I commend my right hon. and hon. Friends on the Government Front Bench for all their efforts to reduce public spending.

8.25 pm

Mr. Denis MacShane (Rotherham): The economic illiteracy that we have just heard, and that we heard in the opening speech, is great even by the standards of the Conservative Benches. The plain fact is that, when the Conservatives entered office in 1979, Britain stood fourth or fifth in per capita gross domestic product in Europe; we now stand 11th, sinking down the world league tables of growth and distribution. No economic legerdemain can reduce that fact. I shall return to the Bill, because that is what we are here to debate, Mr. Deputy Speaker. First, it is an extraordinarily regressive Bill. In spite of the great victory won last November, when the proposal for VAT at 16 per cent. was defeated, nearly every measure proposed in the Bill--we do not have time to go through the clauses--has been regressive.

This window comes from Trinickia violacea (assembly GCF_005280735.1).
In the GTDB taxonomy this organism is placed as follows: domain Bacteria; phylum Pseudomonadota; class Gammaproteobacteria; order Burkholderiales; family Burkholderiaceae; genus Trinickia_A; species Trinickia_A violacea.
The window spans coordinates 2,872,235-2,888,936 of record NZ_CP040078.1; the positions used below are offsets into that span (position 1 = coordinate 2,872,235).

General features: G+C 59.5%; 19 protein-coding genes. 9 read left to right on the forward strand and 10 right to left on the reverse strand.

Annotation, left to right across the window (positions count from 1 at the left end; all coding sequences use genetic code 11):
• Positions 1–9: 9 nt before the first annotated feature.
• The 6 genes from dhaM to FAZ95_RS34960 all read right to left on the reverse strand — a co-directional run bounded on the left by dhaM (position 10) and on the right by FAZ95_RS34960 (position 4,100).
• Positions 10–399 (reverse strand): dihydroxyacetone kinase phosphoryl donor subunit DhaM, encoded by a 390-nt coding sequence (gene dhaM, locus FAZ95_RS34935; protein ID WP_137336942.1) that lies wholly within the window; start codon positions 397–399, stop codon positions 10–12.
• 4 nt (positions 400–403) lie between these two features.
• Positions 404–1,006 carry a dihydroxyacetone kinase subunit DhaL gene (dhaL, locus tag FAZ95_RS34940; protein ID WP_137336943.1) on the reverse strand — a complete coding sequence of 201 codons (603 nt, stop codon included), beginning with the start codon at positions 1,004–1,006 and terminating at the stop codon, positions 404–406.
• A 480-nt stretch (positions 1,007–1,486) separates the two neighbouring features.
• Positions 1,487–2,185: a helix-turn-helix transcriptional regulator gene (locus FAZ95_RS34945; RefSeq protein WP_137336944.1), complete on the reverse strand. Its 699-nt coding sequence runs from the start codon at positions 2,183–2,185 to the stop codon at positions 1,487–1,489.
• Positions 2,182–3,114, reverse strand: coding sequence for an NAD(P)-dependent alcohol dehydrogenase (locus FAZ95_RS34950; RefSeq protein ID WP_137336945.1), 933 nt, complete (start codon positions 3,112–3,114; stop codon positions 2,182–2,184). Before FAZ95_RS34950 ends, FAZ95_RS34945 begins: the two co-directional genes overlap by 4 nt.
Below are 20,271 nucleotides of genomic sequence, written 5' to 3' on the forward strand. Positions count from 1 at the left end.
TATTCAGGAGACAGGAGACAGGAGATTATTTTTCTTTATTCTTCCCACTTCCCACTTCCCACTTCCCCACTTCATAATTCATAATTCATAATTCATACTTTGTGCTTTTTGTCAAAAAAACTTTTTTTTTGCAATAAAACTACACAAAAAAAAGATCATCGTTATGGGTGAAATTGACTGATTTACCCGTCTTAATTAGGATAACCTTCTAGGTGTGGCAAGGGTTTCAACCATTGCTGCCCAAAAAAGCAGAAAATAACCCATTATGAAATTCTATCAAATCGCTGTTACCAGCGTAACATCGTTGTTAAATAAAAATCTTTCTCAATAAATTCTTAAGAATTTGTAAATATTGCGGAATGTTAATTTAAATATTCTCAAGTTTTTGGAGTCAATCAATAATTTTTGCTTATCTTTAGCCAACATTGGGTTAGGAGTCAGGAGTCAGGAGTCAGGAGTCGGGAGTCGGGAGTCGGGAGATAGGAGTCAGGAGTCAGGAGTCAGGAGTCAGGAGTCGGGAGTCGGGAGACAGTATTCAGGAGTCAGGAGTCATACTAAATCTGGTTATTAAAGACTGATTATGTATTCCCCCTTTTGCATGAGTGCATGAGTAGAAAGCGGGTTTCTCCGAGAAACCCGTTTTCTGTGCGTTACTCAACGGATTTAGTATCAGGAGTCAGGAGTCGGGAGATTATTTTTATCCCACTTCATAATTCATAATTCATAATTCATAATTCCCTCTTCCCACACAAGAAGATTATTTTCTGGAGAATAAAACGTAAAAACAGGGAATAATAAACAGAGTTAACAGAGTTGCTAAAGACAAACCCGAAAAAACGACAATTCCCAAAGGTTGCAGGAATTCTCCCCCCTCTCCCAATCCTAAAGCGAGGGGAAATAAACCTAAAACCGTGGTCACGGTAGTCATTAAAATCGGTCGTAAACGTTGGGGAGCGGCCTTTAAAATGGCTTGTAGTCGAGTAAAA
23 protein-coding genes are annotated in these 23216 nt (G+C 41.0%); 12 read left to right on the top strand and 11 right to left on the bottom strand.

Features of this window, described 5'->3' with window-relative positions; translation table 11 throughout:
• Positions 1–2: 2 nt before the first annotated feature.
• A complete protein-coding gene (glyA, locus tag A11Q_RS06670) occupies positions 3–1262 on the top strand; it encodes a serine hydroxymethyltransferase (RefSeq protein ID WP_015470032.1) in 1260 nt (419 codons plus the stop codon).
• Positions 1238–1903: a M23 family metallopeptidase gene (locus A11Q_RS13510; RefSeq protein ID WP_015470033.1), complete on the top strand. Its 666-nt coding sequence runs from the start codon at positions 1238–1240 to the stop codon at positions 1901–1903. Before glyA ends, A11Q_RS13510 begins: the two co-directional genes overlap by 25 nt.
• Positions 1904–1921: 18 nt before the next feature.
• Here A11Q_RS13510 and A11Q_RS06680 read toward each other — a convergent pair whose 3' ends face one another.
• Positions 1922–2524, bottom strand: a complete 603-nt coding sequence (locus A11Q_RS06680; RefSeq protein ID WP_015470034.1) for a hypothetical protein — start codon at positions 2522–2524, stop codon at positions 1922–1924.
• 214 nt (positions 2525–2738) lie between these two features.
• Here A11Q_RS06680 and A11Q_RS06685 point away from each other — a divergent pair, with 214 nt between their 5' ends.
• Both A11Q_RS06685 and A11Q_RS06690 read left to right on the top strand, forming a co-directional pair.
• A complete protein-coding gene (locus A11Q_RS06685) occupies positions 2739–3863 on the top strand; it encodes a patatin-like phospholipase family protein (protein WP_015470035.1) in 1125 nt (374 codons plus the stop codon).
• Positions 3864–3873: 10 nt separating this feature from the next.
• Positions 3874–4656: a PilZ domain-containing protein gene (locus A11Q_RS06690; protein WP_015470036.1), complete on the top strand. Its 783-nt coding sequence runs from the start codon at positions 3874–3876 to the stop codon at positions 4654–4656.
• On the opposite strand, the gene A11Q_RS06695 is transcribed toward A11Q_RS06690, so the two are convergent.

Secondly, where I do agree with the hon. Member for Bridlington (Mr. Townend) is that, at 351 pages, the Bill is far too long. Thirdly, the Bill is absurdly complex--more complex than any comparable legislation for any other Organisation for Economic Co-operation and Development country of the same size.

Fourthly, it is a remarkably insular, inward-looking Bill. An amendment to clause 123, in which there was a suggestion of examining ways in which we might consider taxation internationally, was thrown out in Committee.

Fifthly, it is an extraordinarily short-term Bill. Thank goodness the hon. Member for Eastbourne (Mr. Waterson) was successful in moving his amendment on shipping, with our support, and the Government finally accepted


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that, because that measure extended slightly the time scale to back the tax relief necessary for our shipbuilding industry. However, for every other measure, the continual refrain was of resistance to the development of what one might call patient capitalism.

Sixthly, without question, it was a Bill designed in the Ritz and very much for the Ritz. Treasury Ministers made their